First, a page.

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WHAT'S HOT IN... BIOLOGY - 2008

The Top Ten lists in Biology feature papers published during the year 2008 (excluding review articles) that were most cited in current journal articles indexed by Clarivate Analytics during a recent two-month period. Papers are ranked according to the latest bimonthly citation count. The articles below are accompanied by expert discussion and analysis (including comments from the papers’ authors) written by Jeremy Cherfas, veteran scientist-journalist and longtime ScienceWatch.com contributor.


November/December 2008

Newfound Lands Added to the Genomic Atlas
by Jeremy Cherfas

A Nature paper reports on the use of single-molecule-based sequencing technology in the creation of genome-wide maps to study the DNA-protein complex known as chromatin and its effects on the regulation and differentiation of cells. The paper details the various gene promoters and markers that influence differentiation and other developmental processes in embryonic stem cells, embryonic fibroblasts, and other cell types.
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September/October 2008

HapMap, The Next Generation: More SNPs, More Insights
by Jeremy Cherfas

The second-generation of the haplotype map known as HapMap details more than 3.1 million single-nucleotide polymorphisms, or SNPs, which are differences in a single letter of DNA. This udpated HapMap has considerably aided the search for specific genetic sequences associated with cancer and other conditions, in addition to pointing the way toward possible therapies.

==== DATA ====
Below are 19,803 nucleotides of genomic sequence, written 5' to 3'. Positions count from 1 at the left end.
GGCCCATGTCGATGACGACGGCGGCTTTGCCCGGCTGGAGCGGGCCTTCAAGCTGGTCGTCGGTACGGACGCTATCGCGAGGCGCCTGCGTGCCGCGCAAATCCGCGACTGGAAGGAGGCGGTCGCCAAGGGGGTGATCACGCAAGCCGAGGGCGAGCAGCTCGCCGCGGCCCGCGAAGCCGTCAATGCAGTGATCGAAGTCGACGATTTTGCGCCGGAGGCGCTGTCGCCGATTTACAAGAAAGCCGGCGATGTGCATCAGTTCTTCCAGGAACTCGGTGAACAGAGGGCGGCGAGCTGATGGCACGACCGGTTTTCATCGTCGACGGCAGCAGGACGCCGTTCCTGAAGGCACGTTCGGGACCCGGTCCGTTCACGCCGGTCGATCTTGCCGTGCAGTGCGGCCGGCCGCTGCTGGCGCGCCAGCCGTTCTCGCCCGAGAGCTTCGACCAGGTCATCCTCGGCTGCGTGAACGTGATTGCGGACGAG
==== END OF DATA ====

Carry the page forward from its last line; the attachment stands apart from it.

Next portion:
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July/August 2008

Reprogramming Adult Cells Into Stem-Cell-Like State
by Jeremy Cherfas

Three separate teams of biologists succeeded in effectively reprogramming adult cells to serve as pluripotent stem cells, which are then able to differentiate into any cell type. This method of creating stem cells without the need for embryonic tissue offers enormous therapeutic potential for creating new tissue from a patient’s own cells.
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May/June 2008

ENCODE Project: Junking the Idea of Junk DNA
by Jeremy Cherfas

The pilot study for the ENCODE Project, an encyclopedic study of variation in the human genome, has already produced evidence that supposedly non-coding regions of genetic material, previously dubbed ‘junk DNA,’ actually possess complex properties whose role in gene function and evolutionary conservation remains to be elucidated.
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March/April 2008

In MicroRNA Research, Silence is Looking Golden
by Jeremy Cherfas

Research into the strands of microRNA (miRNA) has clarified the role that these molecules play in gene expression and other aspects of cellular function. In particular, miRNA has been implicated in diseases such as cancer, hepatitis, and diabetes. A research team developed so-called ‘antagomirs’ to silence miRNA, helping to elucidate miRNA’s role in cell differentiation and other processes.
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January/February 2008

Tireless Research Hints at Boost for Tuckered T Cells
by Jeremy Cherfas

A study of CD8 T cells of the immune system during infection has indicated that blocking the action of certain proteins may prevent the T cells from becoming exhausted and ineffective, raising hope for treatment of such chronic infections as HIV and hepatitis.
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